‘Donnez-moi un break’: Johnson deepens rift with France over defence deal

UK prime minister hits out after Paris reacted with fury to announcement of defence pact

Boris Johnson has reopened the rift with Paris over the Aukus defence and security deal, urging the French to “prenez un grip about this and donnez-moi un break”, after he and Joe Biden discussed deepening the pact.

The prime minister was speaking in Washington, where he attended a dinner on Tuesday evening with the Australian prime minister, Scott Morrison, after meeting the US president at the White House.

Johnson and Biden talked about extending their cooperation through the pact to cover further issues including safeguarding human rights and promoting free markets – and ruled out inviting more countries to join.

Johnson said: “What I found on Capitol Hill was that they want to populate the agenda with all sorts of other things which matter.” He cited the need for a western rival to telecom giant Huawei, which the UK government recently decided to remove from some parts of the country’s critical infrastructure because of security concerns.

“What we need is a western technology on which we can all rely,” he said.

He added that he and Biden had been surprised at the strength of the reaction from Paris regarding Aukus – and claimed to be ready to smooth things over. “I think everybody has been a bit taken aback by the strength of the French reaction and we all want to reach out,” he said, adding: “We love the French.”

The US and UK governments believed Australia had signalled the development to France in advance, but the message appeared to have been missed in Paris. Morrison is understood to have reassured the UK prime minister at their dinner in Washington that he had carried the message to Paris as promised.

Asked whether he understood why the French were annoyed, he said: “It’s just one of those things – there are no easy ways of having these conversations – it’s a very human thing to delay until the last possible moment.”

Some Downing Street officials believe the French government has kept the public spat running so vocally in an attempt to ensure they receive the maximum compensation for the cancellation of the submarine contract.

Johnson’s latest comments came as Biden moved to soothe French fury. After a phone conversation between him and Emmanuel Macron, France announced that it would return its ambassador to the US and Biden vowed not to cut Paris out of key future defence decisions in the Indo-Pacific.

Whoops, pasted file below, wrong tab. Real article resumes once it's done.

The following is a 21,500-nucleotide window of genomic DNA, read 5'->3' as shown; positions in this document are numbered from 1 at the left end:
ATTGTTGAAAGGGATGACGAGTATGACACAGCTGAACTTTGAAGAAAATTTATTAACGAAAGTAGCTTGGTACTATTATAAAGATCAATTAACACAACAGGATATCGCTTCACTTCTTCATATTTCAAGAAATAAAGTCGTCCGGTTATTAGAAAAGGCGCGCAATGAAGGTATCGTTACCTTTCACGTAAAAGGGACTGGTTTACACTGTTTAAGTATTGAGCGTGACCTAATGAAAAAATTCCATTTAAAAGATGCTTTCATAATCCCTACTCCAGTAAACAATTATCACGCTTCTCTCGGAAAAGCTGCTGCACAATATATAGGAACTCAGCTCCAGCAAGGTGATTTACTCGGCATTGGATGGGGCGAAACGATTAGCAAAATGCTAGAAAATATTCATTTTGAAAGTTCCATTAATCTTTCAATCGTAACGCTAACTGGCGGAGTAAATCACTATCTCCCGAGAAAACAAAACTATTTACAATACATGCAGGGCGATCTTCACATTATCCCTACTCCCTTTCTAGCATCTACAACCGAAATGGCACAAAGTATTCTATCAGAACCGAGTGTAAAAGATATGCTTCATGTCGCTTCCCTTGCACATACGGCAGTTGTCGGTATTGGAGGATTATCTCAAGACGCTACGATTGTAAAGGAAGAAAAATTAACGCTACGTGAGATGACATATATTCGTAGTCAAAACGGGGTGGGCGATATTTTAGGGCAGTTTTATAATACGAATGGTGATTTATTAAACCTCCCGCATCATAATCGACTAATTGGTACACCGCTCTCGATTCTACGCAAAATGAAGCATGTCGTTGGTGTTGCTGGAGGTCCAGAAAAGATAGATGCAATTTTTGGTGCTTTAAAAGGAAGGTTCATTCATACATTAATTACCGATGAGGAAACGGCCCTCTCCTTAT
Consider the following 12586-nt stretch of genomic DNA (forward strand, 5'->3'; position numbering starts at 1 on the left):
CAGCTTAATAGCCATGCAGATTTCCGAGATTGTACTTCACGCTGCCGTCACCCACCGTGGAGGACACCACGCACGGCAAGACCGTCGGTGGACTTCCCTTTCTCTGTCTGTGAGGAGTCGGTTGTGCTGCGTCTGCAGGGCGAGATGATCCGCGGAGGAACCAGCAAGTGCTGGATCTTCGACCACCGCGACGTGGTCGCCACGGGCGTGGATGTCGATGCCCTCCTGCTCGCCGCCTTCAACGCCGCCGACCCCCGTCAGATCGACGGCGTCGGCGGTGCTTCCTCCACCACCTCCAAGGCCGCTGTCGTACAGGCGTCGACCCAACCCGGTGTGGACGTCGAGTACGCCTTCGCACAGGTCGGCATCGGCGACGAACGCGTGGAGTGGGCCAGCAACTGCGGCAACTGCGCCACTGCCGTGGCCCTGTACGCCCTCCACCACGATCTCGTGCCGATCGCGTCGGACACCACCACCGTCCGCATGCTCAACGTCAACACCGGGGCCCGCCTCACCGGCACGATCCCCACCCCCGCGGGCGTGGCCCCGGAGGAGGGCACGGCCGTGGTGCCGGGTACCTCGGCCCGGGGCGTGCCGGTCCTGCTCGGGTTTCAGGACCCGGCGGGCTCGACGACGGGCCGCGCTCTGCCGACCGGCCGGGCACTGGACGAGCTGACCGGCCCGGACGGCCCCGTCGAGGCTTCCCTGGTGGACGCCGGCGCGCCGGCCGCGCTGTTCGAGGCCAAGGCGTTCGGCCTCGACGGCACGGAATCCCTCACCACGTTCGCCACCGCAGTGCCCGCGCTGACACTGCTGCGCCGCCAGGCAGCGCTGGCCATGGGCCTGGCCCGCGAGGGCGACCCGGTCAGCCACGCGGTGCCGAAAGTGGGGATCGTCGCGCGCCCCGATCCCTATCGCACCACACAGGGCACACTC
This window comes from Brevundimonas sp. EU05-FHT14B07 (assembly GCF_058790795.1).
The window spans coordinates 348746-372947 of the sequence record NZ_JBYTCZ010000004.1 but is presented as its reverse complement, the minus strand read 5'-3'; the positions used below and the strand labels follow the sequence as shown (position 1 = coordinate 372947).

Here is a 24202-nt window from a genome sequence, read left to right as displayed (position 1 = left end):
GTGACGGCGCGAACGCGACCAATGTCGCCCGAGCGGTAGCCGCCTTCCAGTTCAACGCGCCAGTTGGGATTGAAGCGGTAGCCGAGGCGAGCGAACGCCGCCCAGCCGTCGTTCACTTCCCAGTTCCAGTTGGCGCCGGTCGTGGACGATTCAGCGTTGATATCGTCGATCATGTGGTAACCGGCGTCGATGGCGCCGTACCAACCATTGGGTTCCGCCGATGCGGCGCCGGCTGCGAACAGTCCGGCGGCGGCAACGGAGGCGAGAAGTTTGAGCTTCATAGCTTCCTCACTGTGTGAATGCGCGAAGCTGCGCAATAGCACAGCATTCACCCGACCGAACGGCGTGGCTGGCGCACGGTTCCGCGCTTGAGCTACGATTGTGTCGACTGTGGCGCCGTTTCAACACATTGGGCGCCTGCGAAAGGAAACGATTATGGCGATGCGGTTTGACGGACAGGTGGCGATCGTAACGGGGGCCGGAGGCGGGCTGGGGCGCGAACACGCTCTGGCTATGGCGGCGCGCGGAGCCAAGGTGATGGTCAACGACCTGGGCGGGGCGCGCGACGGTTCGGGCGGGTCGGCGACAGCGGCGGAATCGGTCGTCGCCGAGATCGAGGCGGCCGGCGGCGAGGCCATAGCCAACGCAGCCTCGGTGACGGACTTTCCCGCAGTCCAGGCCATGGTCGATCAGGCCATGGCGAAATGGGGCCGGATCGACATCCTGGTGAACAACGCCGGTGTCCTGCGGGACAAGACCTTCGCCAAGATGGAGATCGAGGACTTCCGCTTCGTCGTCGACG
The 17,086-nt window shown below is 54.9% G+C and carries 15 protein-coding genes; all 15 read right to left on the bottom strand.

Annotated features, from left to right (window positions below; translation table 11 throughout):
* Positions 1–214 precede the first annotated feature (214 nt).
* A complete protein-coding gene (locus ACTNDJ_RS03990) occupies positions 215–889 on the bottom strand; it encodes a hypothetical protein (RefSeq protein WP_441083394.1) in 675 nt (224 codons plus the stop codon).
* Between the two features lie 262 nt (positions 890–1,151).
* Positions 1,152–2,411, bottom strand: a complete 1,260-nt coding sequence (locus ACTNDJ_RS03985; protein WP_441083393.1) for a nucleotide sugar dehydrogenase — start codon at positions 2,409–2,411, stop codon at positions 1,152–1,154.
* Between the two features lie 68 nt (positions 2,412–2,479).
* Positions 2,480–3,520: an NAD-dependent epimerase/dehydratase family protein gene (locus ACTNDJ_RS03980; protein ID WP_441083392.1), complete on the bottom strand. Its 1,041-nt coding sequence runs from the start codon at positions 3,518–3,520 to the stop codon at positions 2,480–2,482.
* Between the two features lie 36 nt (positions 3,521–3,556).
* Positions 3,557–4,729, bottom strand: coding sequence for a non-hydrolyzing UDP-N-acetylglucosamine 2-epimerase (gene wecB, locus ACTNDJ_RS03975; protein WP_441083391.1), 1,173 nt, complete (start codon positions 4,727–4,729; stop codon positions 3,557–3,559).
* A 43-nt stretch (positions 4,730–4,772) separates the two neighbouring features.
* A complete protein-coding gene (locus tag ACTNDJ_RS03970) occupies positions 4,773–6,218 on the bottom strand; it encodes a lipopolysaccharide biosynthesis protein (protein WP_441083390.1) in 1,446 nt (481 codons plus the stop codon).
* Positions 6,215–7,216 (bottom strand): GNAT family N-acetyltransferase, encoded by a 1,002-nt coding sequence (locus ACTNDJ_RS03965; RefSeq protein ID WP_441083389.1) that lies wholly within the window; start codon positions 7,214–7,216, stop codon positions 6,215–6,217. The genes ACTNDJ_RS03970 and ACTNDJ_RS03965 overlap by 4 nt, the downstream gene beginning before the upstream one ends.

In a joint statement issued after a phone call ended a five-day standoff between the leaders, the two men agreed to meet in Europe in late October, probably at the G20 summit, to discuss how to improve consultations in future.

Macron said he would despatch his withdrawn ambassador to Washington next week, but there was no sign that the US or Australia were going to go back on their decision to work together on building nuclear powered submarines, a decision that led Canberra to cancel its A$90bn contract for the French to build diesel-based submarines.

Biden instead said the US would be supplying extra help to the French-led anti-terrorist operations in the Sahel.

The joint statement also sought to remove any suggestion that the Americans regarded the independently minded French as unreliable partners in the efforts to constrain China in the Indo-Pacific, the chief unstated purpose of the Aukus pact.

Paris reacted with fury after the announcement of the three-way pact. When withdrawing their US and Australian ambassadors, France dismissed the UK’s role as that of a “fifth wheel”, and claiming it shows Downing Street is in “vassalage” to Washington.

Asked about the backlash on Wednesday after discussing the pact with Biden and Morrison, Johnson said: “I just think it’s time for some of our dearest friends around the world to prenez un grip about this and donnez-moi un break.

“Because this is fundamentally a great step forward for global security. It’s three very like-minded allies standing shoulder to shoulder creating a new partnership for the sharing of technology. It’s not exclusive. It’s not trying to shoulder anybody out. It’s not adversarial towards China for instance.”

Johnson has been forced to acknowledge during his US visit that a bilateral trade deal with Washington appears a distant prospect, with Biden’s priorities lying with his domestic agenda, including passing the Build Back Better bill.

Government sources have suggested the UK could bid to join the US-Mexico-Canada trade deal instead. The foreign secretary, Liz Truss, will travel to Mexico on Wednesday, and the Mexican government signalled on Tuesday it did not reject the idea outright.

Johnson’s official spokesperson has insisted striking a bilateral trade deal with the US – something the PM had previously suggested would be straightforward – remained the UK’s priority.

Contributor

Heather Stewart Political editor

The GuardianTramp

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